Padmasambhava

The semilegendary Tantric yogi Padmasambhava (the Lotus Born), popularly known as Guru Rinpoche (precious teacher) lived in the eighth century CE and introduced Buddhism to Tibet. He is credited with introducing Buddhism into Tibet from India in the eighth century during the reign of the Tibetan king, Trisong Detsen.

Padmasambhava

Padmasambhava statue at Hemis monastery in Ladakh (photo by author)

His name derives from the legend of his miraculous birth in Oddiyana, an area around the border of Afghanistan and Pakistan. There, it is said, Padmasambhava appeared in the form of an eight-year-old boy sitting in the center of a lotus flower in the middle of a sacred lake. He was adopted by the king of the land and raised as a prince in his court. Later, in order to follow a spiritual path, because the king would not agree to let him go, he arranged for his own exile by apparently causing the death of a minister’s son. As he planned, the king banished him for the crime and Padmasambhava spent many years living in cremation grounds. These were terrifying places of death where yogis went to practice meditation and to overcome fear. During this time, he was initiated into esoteric (involving hidden teachings and initiations) Tantric practices by wisdom Dakinis (female guides to enlightenment) and developed the miraculous spiritual powers for which he became renowned. Padmasambhava’s fame as a powerful yogi spread and he was invited to Tibet by King Trisong Detsen (c. 740–798 C.E.) to defeat the local demons and other obstructing forces so that Buddhism could be established in Tibet. Padmasambhava is associated with the founding of Samye in 775 C.E., the first Buddhist monastery in Tibet, and he is especially revered as a “second Buddha” by the oldest school of Tibetan Buddhism, the Nyingma. This school recognizes eight major forms of Padmasambhava known as his eight manifestations; they range in appearance from a peaceful gentle monk to the wrathful and terrifying Dorje Drolod.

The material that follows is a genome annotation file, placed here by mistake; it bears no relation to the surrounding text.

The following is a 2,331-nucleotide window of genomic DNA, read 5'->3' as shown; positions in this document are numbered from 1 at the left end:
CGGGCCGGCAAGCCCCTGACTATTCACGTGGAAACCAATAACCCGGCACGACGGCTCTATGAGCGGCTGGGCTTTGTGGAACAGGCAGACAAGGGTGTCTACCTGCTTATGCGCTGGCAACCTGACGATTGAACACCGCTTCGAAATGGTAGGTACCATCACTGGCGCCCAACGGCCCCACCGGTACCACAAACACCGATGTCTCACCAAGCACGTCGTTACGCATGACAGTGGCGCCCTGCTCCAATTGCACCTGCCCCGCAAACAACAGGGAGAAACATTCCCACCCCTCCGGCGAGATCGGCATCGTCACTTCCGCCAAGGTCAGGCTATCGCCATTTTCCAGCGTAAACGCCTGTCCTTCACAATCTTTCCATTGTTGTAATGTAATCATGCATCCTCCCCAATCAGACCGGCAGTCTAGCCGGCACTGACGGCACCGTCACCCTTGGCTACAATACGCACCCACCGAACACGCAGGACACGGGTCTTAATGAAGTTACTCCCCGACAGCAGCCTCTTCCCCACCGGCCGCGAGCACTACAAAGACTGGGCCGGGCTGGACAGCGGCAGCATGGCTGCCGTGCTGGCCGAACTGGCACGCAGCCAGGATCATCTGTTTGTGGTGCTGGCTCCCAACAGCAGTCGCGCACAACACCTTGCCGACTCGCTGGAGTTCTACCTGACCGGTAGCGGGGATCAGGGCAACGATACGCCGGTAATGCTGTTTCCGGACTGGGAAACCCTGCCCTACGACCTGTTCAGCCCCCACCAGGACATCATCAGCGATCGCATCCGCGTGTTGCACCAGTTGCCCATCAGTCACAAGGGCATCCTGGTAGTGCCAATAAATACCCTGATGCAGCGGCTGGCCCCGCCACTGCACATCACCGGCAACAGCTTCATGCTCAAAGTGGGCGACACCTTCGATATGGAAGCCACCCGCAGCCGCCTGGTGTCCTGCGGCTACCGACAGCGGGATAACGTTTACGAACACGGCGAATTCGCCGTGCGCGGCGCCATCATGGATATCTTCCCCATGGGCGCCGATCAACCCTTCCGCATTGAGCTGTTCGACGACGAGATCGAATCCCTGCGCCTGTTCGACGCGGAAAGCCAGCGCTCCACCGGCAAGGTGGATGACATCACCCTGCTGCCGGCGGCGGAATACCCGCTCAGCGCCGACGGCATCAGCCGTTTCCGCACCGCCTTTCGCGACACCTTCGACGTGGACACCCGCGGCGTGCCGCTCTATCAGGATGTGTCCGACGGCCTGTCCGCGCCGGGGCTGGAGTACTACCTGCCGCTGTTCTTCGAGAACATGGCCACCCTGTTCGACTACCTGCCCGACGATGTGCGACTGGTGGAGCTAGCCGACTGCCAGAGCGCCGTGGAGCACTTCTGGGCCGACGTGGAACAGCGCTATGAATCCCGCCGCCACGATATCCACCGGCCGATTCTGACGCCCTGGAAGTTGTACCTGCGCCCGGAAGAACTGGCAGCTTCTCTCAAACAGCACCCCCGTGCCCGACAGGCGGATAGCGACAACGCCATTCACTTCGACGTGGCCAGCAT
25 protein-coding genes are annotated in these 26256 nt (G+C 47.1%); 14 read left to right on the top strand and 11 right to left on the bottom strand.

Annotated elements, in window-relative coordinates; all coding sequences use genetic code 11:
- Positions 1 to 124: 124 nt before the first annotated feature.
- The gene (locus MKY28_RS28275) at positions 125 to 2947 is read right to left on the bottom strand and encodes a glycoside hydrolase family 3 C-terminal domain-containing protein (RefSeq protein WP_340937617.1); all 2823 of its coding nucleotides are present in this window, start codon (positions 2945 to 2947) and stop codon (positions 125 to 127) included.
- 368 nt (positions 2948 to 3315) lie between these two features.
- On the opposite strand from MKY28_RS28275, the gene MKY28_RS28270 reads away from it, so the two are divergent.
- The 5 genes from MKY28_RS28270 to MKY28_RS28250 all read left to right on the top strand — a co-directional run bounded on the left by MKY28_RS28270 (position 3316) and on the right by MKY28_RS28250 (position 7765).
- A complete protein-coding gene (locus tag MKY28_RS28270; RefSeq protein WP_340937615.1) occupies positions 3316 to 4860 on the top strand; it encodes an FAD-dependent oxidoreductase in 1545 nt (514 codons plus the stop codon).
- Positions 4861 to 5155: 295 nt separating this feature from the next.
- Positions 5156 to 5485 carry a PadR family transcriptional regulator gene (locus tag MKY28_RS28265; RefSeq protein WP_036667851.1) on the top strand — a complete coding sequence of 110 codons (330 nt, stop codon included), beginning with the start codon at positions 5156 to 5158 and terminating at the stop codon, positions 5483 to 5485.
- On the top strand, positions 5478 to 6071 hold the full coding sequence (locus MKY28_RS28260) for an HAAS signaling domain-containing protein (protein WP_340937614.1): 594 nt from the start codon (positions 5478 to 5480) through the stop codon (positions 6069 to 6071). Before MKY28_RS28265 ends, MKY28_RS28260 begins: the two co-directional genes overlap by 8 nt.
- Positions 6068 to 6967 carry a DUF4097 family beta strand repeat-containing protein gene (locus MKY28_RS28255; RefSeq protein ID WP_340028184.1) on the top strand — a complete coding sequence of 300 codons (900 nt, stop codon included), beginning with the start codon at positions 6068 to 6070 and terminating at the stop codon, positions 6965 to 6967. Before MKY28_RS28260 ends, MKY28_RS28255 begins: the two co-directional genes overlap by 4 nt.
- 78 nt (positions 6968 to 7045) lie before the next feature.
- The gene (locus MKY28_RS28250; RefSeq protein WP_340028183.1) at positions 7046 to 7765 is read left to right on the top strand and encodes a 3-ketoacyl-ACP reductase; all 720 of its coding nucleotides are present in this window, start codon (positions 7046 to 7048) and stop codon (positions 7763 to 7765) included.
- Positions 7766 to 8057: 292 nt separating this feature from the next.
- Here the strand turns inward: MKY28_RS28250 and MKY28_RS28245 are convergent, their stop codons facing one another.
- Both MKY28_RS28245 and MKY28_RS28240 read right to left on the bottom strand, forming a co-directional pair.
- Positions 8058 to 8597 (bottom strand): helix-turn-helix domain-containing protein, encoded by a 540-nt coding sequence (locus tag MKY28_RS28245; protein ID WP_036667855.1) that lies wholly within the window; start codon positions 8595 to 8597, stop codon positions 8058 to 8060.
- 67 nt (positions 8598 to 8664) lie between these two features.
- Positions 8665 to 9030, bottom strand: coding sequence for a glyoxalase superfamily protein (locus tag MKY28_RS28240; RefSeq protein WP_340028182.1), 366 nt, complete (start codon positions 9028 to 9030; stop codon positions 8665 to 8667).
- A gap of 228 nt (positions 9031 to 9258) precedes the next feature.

In the Nyingma religious calendar, the 10th day of each lunar month is dedicated to the commemoration of the major events of Padmasambhava’s life. Padmasambhava’s main consorts were the Indian princess Mandarava and the Tibetan noblewoman Yeshe Tsogyal. They are often portrayed in paintings standing to the left and right of him. As his biographer and chief disciple, Yeshe Tsogyal also helped to conceal his teachings as terma (treasure) to be discovered and revealed in the far future by spiritually advanced ones called tertons (treasure revealers). Padmasambhava traveled throughout the country and many of Tibet’s mountains, lakes, and caves are considered to have been blessed as places of spiritual power by his presence. Eventually he left Tibet to continue his work of subduing demons and spreading the Buddha’s teaching in wild and untamed lands. Padmasambhava is considered to be a fully enlightened Buddha who remains as an active presence in this world working for the benefit of all sentient beings.